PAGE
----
Foxconn, the multinational Taiwanese electronics manufacturer, announced Saturday that it will invest $5 billion in setting up a new facility for semiconductor and thin-film-transistor (TFT) manufacturing in the Indian state of Maharashtra. Best known for its central role in the manufacturing of many popular global consumer electronics, notably Apple’s popular iPhones and iPads, the Sony Playstation 4, and Microsoft’s Xbox One, Foxconn is the largest electronics contractor manufacturer worldwide. The announcement on Saturday that it will set up a factory in India will be a boon for the current Indian government’s “Make in India” bid, which strives to bring foreign investment into the country to improve India’s manufacturing base.
Foxconn and the Maharashtra state government signed a memorandum of understanding on Saturday to formalize cooperation. “We have been looking for other places, but initially the focus is [on] Maharashtra. The unit will have manufacturing facility as well as [a research and development] unit,” Foxconn founder Terry Gou told the press after signing the MoU. The MoU, according to Foxconn, “outlines significant investments that Foxconn intends to make in the next five years.” Overall, Foxconn’s operations in Maharashtra are expected to create employment for approximately 50,000 Indian workers.
The Indian government, led by Prime Minister Narendra Modi, has set a goal of having manufacturing comprise 25 percent of the country’s gross domestic product by 2022. According to the World Bank, manufacturing comprised 15 percent of India’s GDP in the late 1990s and today stands at 17 percent. Meanwhile, fast-growing states in East and Southeast Asia have historically had manufacture comprise a high share of their GDP. Over 30 percent of Chinese GDP since the late 1990s has been a result of the country’s massive manufacturing base. (Globally, manufacturing accounts for 16 percent of GDP.)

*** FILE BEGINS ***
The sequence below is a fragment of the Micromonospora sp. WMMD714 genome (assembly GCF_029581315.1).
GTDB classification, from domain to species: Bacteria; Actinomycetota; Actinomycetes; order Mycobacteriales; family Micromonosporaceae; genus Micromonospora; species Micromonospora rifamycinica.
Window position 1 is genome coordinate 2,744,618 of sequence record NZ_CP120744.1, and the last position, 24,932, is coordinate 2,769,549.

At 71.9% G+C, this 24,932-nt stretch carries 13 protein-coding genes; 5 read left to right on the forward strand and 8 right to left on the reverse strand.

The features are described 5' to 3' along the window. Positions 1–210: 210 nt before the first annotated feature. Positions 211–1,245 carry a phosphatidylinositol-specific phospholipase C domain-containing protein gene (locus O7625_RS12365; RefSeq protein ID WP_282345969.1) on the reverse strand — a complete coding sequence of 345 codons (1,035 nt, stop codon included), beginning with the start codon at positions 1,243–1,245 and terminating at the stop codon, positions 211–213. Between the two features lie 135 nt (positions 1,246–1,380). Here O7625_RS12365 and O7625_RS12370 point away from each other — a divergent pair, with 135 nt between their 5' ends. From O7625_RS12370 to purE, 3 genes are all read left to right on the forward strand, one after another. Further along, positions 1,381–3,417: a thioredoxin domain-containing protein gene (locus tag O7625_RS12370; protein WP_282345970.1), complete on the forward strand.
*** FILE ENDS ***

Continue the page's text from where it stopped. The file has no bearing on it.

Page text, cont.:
For growing economies, it’s not only the share-of-GDP from manufacturing that matters–the kind of manufacturing matters just as much. As economic research has shown, the path to prosperity for many states is directly related to their ability to manufacture a diverse range of goods. For many states, the jump from manufacturing non-complex goods (i.e. textiles, food products, and service inputs) to more complex goods, including machinery, automobiles, and semiconductors for export, is associated with increased prosperity. Particularly in Asia, states like Taiwan, Japan, and South Korea saw “unprecedented” economic growth with a focus on manufacturing these sorts of goods.
It’s interesting also to note that this agreement for Foxconn to set up shop in India occurred at the state–not national–government level. During his prime ministerial campaign, Modi emphasized that his government would encourage precisely this sort of state- and local-government-led approach to bringing in foreign investment into India–an approach informed by Modi’s own experience leading the state of Gujarat for over a decade. Devendra Fadnavis, the chief minister of Maharashtra, incidentally the first chief minister in that state to belong to the ruling Bharatiya Janata Party, has been in talks with Gou since March 2015. His success may inspire other Indian state governments to pursue similar agreements, with Foxconn and other firms.